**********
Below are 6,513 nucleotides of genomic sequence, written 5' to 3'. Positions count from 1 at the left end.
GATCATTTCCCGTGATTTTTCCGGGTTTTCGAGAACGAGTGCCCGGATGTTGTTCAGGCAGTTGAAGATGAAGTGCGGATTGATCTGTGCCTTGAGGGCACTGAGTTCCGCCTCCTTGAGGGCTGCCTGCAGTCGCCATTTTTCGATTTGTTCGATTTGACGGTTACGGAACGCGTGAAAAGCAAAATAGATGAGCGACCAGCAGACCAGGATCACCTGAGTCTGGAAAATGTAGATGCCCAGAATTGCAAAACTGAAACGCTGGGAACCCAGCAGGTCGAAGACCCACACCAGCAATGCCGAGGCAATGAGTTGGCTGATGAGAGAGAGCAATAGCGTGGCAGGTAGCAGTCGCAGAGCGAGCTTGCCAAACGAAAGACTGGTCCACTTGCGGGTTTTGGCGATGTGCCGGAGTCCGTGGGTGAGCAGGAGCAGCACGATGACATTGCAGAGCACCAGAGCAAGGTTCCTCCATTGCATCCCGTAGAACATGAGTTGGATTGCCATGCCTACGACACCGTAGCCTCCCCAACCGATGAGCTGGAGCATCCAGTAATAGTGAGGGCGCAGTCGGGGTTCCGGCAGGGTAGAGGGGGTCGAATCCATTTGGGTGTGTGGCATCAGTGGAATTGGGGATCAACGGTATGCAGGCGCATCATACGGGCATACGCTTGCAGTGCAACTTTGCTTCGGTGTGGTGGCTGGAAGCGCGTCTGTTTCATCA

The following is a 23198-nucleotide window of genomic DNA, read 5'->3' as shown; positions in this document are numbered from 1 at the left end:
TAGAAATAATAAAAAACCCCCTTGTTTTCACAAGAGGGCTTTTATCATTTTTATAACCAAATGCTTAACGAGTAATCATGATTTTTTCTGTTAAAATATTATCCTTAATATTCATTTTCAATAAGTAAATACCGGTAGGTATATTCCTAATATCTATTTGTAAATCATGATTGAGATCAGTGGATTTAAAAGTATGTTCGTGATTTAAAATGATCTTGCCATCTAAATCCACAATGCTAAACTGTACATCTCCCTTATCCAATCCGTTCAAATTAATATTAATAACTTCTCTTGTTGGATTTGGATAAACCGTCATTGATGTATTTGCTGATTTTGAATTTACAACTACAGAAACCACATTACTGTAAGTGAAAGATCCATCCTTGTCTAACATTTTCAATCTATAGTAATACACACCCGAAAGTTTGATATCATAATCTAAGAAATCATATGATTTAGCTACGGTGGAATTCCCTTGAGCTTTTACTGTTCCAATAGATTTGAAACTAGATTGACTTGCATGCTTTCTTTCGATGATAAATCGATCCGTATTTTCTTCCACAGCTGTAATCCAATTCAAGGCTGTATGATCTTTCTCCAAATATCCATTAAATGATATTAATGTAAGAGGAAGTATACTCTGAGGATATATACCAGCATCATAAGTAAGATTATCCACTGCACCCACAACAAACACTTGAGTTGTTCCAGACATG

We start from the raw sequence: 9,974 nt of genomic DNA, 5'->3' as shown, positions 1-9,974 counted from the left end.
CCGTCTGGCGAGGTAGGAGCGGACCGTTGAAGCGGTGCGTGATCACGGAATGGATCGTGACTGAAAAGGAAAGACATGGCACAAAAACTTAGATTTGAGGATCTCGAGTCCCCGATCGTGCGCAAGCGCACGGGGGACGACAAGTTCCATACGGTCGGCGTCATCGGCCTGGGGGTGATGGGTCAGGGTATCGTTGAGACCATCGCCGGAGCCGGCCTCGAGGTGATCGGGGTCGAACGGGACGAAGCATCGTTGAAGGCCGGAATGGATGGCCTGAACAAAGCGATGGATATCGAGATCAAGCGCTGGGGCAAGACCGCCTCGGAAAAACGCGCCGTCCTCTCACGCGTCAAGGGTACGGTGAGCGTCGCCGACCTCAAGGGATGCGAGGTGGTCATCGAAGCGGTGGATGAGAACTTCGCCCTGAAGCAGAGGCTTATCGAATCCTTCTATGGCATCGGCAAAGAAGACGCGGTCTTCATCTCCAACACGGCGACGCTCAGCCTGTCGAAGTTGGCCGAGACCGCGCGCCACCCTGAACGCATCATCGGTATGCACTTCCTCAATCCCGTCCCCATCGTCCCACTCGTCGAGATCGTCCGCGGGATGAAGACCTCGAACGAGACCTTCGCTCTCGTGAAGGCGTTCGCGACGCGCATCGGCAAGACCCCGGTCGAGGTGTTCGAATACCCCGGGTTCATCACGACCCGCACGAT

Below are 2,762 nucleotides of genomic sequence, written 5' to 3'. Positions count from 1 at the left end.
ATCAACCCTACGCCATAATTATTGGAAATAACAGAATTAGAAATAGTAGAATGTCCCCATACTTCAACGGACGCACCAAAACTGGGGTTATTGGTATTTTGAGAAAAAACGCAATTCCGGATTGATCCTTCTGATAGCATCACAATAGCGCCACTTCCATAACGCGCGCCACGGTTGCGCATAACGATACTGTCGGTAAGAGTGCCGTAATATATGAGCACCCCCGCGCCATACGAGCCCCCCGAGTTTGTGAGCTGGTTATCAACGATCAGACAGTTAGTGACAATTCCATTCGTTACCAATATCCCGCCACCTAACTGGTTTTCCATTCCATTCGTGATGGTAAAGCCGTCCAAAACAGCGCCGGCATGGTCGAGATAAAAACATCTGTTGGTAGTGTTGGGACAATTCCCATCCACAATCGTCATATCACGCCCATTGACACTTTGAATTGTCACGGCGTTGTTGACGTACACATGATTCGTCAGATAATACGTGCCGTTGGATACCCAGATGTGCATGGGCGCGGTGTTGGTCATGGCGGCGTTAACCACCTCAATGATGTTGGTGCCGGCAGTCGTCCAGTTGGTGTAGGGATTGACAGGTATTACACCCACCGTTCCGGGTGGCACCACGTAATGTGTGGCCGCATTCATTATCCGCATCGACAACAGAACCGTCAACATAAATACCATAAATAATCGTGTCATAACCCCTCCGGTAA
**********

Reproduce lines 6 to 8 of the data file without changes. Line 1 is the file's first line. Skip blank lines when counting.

CCGTCTGGCGAGGTAGGAGCGGACCGTTGAAGCGGTGCGTGATCACGGAATGGATCGTGACTGAAAAGGAAAGACATGGCACAAAAACTTAGATTTGAGGATCTCGAGTCCCCGATCGTGCGCAAGCGCACGGGGGACGACAAGTTCCATACGGTCGGCGTCATCGGCCTGGGGGTGATGGGTCAGGGTATCGTTGAGACCATCGCCGGAGCCGGCCTCGAGGTGATCGGGGTCGAACGGGACGAAGCATCGTTGAAGGCCGGAATGGATGGCCTGAACAAAGCGATGGATATCGAGATCAAGCGCTGGGGCAAGACCGCCTCGGAAAAACGCGCCGTCCTCTCACGCGTCAAGGGTACGGTGAGCGTCGCCGACCTCAAGGGATGCGAGGTGGTCATCGAAGCGGTGGATGAGAACTTCGCCCTGAAGCAGAGGCTTATCGAATCCTTCTATGGCATCGGCAAAGAAGACGCGGTCTTCATCTCCAACACGGCGACGCTCAGCCTGTCGAAGTTGGCCGAGACCGCGCGCCACCCTGAACGCATCATCGGTATGCACTTCCTCAATCCCGTCCCCATCGTCCCACTCGTCGAGATCGTCCGCGGGATGAAGACCTCGAACGAGACCTTCGCTCTCGTGAAGGCGTTCGCGACGCGCATCGGCAAGACCCCGGTCGAGGTGTTCGAATACCCCGGGTTCATCACGACCCGCACGAT

Below are 2,762 nucleotides of genomic sequence, written 5' to 3'. Positions count from 1 at the left end.
ATCAACCCTACGCCATAATTATTGGAAATAACAGAATTAGAAATAGTAGAATGTCCCCATACTTCAACGGACGCACCAAAACTGGGGTTATTGGTATTTTGAGAAAAAACGCAATTCCGGATTGATCCTTCTGATAGCATCACAATAGCGCCACTTCCATAACGCGCGCCACGGTTGCGCATAACGATACTGTCGGTAAGAGTGCCGTAATATATGAGCACCCCCGCGCCATACGAGCCCCCCGAGTTTGTGAGCTGGTTATCAACGATCAGACAGTTAGTGACAATTCCATTCGTTACCAATATCCCGCCACCTAACTGGTTTTCCATTCCATTCGTGATGGTAAAGCCGTCCAAAACAGCGCCGGCATGGTCGAGATAAAAACATCTGTTGGTAGTGTTGGGACAATTCCCATCCACAATCGTCATATCACGCCCATTGACACTTTGAATTGTCACGGCGTTGTTGACGTACACATGATTCGTCAGATAATACGTGCCGTTGGATACCCAGATGTGCATGGGCGCGGTGTTGGTCATGGCGGCGTTAACCACCTCAATGATGTTGGTGCCGGCAGTCGTCCAGTTGGTGTAGGGATTGACAGGTATTACACCCACCGTTCCGGGTGGCACCACGTAATGTGTGGCCGCATTCATTATCCGCATCGACAACAGAACCGTCAACATAAATACCATAAATAATCGTGTCATAACCCCTCCGGTAA